A design education begins with a zen-like challenge: place two black squares on a white background.
The professor explains that some arrangements will be dull and lifeless. Those assignments will fail. Other submissions will be dynamic and interesting. Those assignments will pass.
As you set yourself to the seemingly simple task you realize the complexity of the challenge. There are an infinite amount of ways to arrange the squares and you have no crutches because all the other elements of design have been forbidden.
No variation of line weight.
You can’t use the manipulative properties of color.
No shades of gray.
No room for your unique style and personality.
You don’t even get to defend your work. Your composition will be taped up anonymously in front of the class and the group will decide the fate of your squares.
You resist. It goes against the prevailing notion that in art there aren’t rights or wrongs. And design is really just commercial art, right? This assignment doesn’t seem fair.
But you give it a try. As you play with the squares you start to realize the tools you do have:
You can vary the size of the squares.
You have freedom of movement.
You can rotate.
The squares can overlap.
The white background, which seemed invisible before all of a sudden has meaning. Its 6x6 inch boundaries have consequences.
As you move the squares around you start to sense the accumulation and release of tension. With each tiny alteration of your design you ask yourself, “is this better or worse?” What is it about that relationship that works better than this one?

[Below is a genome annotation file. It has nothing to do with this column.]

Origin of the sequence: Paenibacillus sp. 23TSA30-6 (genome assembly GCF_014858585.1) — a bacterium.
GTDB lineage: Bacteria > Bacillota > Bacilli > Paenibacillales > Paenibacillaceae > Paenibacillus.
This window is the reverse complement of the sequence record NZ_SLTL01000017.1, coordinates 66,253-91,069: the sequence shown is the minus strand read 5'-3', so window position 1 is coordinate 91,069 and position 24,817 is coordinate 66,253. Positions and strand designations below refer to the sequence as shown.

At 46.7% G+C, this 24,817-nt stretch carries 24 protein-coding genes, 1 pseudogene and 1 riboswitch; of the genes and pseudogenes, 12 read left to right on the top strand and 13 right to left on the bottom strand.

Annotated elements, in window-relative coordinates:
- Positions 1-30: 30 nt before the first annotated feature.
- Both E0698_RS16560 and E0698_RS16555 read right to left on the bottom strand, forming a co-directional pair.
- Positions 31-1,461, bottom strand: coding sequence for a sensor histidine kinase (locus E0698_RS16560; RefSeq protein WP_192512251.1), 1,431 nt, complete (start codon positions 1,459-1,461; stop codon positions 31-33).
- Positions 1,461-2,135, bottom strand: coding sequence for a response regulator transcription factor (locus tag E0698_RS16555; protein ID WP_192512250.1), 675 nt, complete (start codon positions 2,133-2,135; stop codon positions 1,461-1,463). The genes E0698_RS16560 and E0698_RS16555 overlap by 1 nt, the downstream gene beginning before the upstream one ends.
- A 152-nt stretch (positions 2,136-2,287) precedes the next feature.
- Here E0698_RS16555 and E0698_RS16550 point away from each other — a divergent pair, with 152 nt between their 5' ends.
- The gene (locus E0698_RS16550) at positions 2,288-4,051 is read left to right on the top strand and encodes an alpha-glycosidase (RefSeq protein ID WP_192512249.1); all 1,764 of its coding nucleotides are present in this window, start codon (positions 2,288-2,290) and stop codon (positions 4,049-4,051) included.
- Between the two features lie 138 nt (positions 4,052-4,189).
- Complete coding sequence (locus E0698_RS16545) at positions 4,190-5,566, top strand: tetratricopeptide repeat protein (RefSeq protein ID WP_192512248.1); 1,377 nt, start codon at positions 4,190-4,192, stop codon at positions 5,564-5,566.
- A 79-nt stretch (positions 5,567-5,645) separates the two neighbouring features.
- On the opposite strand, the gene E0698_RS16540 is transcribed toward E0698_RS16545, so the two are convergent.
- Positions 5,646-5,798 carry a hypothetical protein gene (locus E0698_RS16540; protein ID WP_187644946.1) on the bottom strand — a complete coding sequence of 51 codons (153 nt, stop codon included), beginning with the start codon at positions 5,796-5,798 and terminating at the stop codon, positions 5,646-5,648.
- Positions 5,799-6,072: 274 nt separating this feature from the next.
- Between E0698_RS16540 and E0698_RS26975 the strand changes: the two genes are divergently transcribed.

You are developing a sensitivity to quality. You are learning to pick up on the micro-decisions that separate good design from the mediocre. This sensitivity will eventually allow you to transform text into typography, chaos into clarity. This isn’t art, it is a different skill altogether. The invisible is becoming visible. You are becoming a designer.
Your design gets put on the board along with the submissions of your classmates. The critique is just as valuable as the assignment becuase you get to hear explanations of why some designs are successful and why others struggle. You are developing a visual vocabulary that supports your invisible skills.
The square assignment leads to exercises that teach you all the other elements of design. One by one you understand the nuances of line, form, direction, size, texture, color, value, balance, gradation, repetition, contrast, harmony, dominance, unity, and depth.
Eventually the classes will end and you will join the workforce. Here, you will be surrounded by people who, although they might have an intuitive sense of quality, haven’t put in the time to understand design. To them, design is still invisible.
If you are lucky you will land in a place where your design sense is valued and recognized for what it is, a rare skill. When design is invisible and valued, your role is that of a magician. Co-workers come to you because they know you are the only one that can create meaning from disorder, structure from chaos.
But often you land in a job where your role is misunderstood. Perhaps they dismiss your role as simply “aesthetics.” When design is invisible and not valued, your role is that of a stylist. You become the person who comes in after all the “real” work is done to apply a layer of visual frosting to the final product.
If you are stuck in the role of stylist, you may be wondering if it is possible to make your invisible skills real to your co-workers. I believe it is, and I recommend you explore my thoughts about recalibrating the pattern recognition machine.
I try to reveal the tricks of design magicians each week, so consider following me so you don’t miss the next one. Stay creative.
One more thing. If you enjoyed this post, you might enjoy part 2 where I confess that everything I wrote here might be wrong.